Former finance minister Bill Morneau says Canada was poised to make an economic recovery when the second wave of the COVID-19 pandemic hit — and he’s now worried about a “rocky” road ahead for some sectors of the economy.
In a recent interview, Morneau told CBC’s Rosemary Barton that Canadians should be prepared for more “difficult periods” during the pandemic and warned the government’s finances will be under much more stress than anyone thought possible at the outset of 2020.
“We were on the road to recovery. This is a really difficult setback. I suppose we expected that we were going to have a second wave but this is more challenging, I think, than we expected,” he said.
“It means the road to recovery will be uneven, it will be rocky … It’s going to be long.”
Morneau said his successor at Finance, Chrystia Freeland, will soon have to decide how best to backstop industries that are particularly endangered by the virus, while also maintaining “healthy economic competition in the future.”
“There’s going to be specific sectors of the economy that are not going to recover as quickly and some that are going to have challenges recovering at all,” he said, citing the airline and tourism sectors, among others.
While Ottawa has an economy-wide wage subsidy program to help businesses offset the cost of paying employees, the government has not produced any sector-specific support for the airline industry, which has been ravaged by travel restrictions and mandatory quarantines.
The full interview with Morneau will air on Barton’s new show, Rosemary Barton Live, which debuts today at 10 a.m. ET on CBC News Network and 11 a.m. ET (12 p.m. AT) on CBC TV.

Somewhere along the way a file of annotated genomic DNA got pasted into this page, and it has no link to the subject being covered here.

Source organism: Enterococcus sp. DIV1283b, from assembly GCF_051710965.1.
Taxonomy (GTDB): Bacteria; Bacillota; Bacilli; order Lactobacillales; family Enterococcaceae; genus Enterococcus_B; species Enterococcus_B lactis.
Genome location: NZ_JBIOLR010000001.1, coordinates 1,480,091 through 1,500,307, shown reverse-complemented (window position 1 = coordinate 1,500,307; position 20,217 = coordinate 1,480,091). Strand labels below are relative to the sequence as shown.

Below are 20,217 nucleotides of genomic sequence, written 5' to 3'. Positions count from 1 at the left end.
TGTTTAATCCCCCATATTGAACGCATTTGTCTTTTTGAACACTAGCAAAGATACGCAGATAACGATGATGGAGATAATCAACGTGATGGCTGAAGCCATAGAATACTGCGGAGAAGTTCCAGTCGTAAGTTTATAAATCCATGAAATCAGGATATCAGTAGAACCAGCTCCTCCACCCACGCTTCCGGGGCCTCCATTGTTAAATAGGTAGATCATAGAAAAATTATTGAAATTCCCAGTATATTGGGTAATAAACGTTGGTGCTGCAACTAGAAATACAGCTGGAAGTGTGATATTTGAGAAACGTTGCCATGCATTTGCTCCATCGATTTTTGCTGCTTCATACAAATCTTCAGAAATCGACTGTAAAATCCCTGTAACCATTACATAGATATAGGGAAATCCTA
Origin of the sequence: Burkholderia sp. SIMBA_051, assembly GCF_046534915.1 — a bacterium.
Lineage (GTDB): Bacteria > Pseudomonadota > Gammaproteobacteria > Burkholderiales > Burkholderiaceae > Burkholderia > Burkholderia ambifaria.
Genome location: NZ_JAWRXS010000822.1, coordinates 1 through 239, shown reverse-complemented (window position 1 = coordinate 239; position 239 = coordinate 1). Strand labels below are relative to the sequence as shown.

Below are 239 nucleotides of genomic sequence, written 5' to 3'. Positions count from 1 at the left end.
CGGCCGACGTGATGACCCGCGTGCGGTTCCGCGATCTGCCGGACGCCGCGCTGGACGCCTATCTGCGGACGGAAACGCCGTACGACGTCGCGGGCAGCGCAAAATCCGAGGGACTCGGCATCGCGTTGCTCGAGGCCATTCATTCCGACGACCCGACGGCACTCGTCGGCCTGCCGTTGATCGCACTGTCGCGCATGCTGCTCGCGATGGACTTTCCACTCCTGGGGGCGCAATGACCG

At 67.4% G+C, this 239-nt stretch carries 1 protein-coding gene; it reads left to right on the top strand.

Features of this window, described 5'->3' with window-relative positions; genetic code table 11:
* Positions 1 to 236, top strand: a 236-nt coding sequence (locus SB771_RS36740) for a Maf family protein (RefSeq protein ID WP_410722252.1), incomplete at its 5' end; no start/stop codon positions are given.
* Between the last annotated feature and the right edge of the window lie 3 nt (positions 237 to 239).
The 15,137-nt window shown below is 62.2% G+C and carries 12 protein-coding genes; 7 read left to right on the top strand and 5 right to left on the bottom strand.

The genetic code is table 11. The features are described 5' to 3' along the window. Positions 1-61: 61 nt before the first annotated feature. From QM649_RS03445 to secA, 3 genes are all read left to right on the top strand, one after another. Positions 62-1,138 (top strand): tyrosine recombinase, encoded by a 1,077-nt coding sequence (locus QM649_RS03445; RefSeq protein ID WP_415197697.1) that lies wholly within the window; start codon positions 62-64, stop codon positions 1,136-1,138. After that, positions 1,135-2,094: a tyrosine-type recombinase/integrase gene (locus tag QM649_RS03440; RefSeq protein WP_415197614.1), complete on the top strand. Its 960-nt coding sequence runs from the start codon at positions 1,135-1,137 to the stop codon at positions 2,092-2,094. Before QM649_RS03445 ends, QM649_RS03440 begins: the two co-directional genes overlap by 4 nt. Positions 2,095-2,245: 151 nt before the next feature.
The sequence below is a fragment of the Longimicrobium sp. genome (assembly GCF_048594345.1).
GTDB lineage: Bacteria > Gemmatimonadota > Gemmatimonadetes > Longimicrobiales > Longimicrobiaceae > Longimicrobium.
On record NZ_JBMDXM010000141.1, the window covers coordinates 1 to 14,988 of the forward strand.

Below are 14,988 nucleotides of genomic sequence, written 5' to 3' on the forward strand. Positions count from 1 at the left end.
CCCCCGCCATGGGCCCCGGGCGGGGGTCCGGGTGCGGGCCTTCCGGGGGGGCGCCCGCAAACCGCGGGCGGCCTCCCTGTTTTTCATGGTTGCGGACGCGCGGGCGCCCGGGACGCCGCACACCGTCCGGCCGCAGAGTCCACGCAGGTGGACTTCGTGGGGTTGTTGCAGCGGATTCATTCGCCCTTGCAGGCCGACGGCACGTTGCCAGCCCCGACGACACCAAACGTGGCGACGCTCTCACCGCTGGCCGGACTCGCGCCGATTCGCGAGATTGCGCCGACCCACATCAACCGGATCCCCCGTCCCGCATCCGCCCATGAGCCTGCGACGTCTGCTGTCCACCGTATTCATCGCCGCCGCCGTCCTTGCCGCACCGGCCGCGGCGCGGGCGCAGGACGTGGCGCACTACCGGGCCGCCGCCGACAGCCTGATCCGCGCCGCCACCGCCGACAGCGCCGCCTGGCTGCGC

Canada was able to reduce the COVID-19 case count over the summer months. Since September, with the return to school and work, the number of people contracting the virus has risen dramatically.
There are now many more cases being counted in some parts of the country than there were in the first wave this spring.
Manitoba reported a record 480 cases on Friday, with a five-day test positivity rate of 8.6 per cent — an eye-popping number that is well above those posted by some of the hardest-hit U.S. states.
In response, some provinces and territories have pushed closures on certain industries, like bars and restaurants and gyms, to help curb the spread.
But in most cases, the number of people in hospitals and intensive care units (ICUs) remains manageable, and Prime Minister Justin Trudeau has said he’s not yet prepared to plunge the country into another national lockdown.
Morneau resigned from his post as finance minister over the WE Charity scandal. He did so as some news outlets quoted unnamed government sources reporting friction between Morneau and Trudeau over how much Ottawa should spend to prop up a faltering economy.
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Morneau was accused of being too frugal in his fiscal approach, with some elements of the Liberal government pushing for much more government intervention.
Morneau told Barton that he had a solid partnership with the prime minister in the early days of the pandemic and both agreed to flow funds through the Canadian emergency relief benefit. He acknowledged, however, that there were strains on the relationship.
“I think we worked well together. There’s always going to be a lot of stress and strain … some days are tough,” he said.